Tuesday, June 23, 2009


In the Minnesota Independent, Andy Birkey writes about Bullseye Collection Agency in Monticello. Bullseye sends out "collections notices with a WWJD header," and "According to court documents, 'Bullseye admits that "WWJD" is a "business motto" that should be interpreted as a reference to Jesus Christ."

Interestingly enough, there may be an answer to the question of what Jesus would do regarding debt collection; however, I don't think it is an answer Bullseye Collection Agency wants to hear.

In The Politics of Jesus, John Howard Yoder expertly argues that Jesus' ministry was political, and that Jesus spoke directly to economic issues. Jesus used the language of Jubilee, and that elements of the Jubilee "are not marginal but central in the teaching of Jesus. They are even at the center of his theology" (61). A major prescription of the Jubilee, one central to Jesus' teachings, is the forgiveness of financial debt. Some shenanigany policies and practices had made giant debts a problem, and Jesus was speaking to that. According to Yoder,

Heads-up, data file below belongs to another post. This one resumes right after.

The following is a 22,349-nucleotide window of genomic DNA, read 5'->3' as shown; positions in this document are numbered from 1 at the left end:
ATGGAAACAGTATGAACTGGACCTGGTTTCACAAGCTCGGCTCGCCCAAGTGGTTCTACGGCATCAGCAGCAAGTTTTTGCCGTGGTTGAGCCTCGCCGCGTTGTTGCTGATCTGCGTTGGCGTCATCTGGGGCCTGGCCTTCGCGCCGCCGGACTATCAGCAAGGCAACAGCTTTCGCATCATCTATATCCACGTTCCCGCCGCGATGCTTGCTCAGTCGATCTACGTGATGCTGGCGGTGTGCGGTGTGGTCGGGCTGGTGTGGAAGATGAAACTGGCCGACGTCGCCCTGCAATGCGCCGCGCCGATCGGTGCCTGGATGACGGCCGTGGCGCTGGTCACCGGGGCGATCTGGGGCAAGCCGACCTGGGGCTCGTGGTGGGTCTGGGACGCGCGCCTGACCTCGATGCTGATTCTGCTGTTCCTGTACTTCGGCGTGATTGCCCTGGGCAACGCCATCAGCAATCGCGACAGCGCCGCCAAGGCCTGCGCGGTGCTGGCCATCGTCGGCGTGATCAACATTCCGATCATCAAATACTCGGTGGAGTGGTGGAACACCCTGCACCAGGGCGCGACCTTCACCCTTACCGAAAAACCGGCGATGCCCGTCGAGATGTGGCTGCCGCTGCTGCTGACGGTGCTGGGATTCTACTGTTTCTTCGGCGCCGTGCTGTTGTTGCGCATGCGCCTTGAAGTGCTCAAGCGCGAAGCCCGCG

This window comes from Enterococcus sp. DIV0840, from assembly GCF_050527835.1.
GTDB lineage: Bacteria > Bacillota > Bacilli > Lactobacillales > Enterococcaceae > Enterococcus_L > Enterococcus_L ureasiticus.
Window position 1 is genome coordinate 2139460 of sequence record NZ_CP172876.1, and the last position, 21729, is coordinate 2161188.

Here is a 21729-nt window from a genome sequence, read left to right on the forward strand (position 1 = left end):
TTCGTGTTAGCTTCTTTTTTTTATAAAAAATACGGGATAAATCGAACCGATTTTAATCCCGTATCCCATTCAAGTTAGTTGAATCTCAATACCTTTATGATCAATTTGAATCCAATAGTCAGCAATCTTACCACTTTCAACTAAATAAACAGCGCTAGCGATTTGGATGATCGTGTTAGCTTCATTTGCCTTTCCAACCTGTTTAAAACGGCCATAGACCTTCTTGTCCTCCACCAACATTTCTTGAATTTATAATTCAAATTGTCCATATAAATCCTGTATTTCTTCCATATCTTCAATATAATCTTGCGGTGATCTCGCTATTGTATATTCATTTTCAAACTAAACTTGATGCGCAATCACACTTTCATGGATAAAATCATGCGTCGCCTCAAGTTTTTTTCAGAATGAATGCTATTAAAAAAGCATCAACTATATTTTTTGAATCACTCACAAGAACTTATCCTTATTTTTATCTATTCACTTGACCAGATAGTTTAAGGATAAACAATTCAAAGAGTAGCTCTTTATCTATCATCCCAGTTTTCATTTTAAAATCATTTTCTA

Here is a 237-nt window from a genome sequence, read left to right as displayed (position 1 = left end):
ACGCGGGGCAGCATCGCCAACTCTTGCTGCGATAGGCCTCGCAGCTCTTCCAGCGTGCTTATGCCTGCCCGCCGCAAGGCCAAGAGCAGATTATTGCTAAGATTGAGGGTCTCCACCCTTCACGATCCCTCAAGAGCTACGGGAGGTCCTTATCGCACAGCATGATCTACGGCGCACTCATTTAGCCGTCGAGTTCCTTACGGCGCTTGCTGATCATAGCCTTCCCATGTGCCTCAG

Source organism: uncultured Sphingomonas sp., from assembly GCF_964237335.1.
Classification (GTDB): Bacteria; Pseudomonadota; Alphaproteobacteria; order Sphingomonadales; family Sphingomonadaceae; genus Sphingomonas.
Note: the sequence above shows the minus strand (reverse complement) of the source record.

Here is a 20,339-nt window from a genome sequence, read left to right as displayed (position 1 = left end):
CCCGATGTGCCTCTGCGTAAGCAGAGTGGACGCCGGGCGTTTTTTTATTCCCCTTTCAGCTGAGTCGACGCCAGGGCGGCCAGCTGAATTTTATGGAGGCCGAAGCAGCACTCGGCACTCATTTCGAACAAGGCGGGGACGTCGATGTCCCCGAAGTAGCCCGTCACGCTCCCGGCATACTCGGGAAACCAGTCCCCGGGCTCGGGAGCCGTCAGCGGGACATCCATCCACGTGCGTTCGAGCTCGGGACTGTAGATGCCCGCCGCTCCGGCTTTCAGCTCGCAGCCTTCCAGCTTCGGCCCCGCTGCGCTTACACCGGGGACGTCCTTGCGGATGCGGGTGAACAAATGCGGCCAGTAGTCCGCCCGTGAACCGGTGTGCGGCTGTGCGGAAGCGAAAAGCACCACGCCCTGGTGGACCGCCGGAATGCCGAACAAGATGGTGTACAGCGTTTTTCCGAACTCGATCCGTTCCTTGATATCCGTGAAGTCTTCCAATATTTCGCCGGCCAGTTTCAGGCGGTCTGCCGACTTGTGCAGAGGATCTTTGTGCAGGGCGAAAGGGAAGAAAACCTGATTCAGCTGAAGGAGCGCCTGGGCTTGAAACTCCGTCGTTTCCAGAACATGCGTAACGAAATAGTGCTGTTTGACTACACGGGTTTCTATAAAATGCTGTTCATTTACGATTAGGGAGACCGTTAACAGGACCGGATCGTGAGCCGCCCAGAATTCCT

"The Lord's Prayer, which summarizes the thought of Jesus concerning prayer, includes the following request: ' remit us our debts as we ourselves have also remitted them to our debtors' [...] Jesus [...] tells us purely and simply to erase the debts of those who owe us money, that is to say, practice the jubilee" (62).

According to Yoder, Jesus advocated remitting financial debt as a key part of his new kingdom. I'm tempted to consider a debt collection agency using "WWJD?" as a business motto either ironic ignorance or offensive appropriation. However, I'm more than used to seeing Jesus' name attached to practices that I'm skeptical Jesus would endorse.

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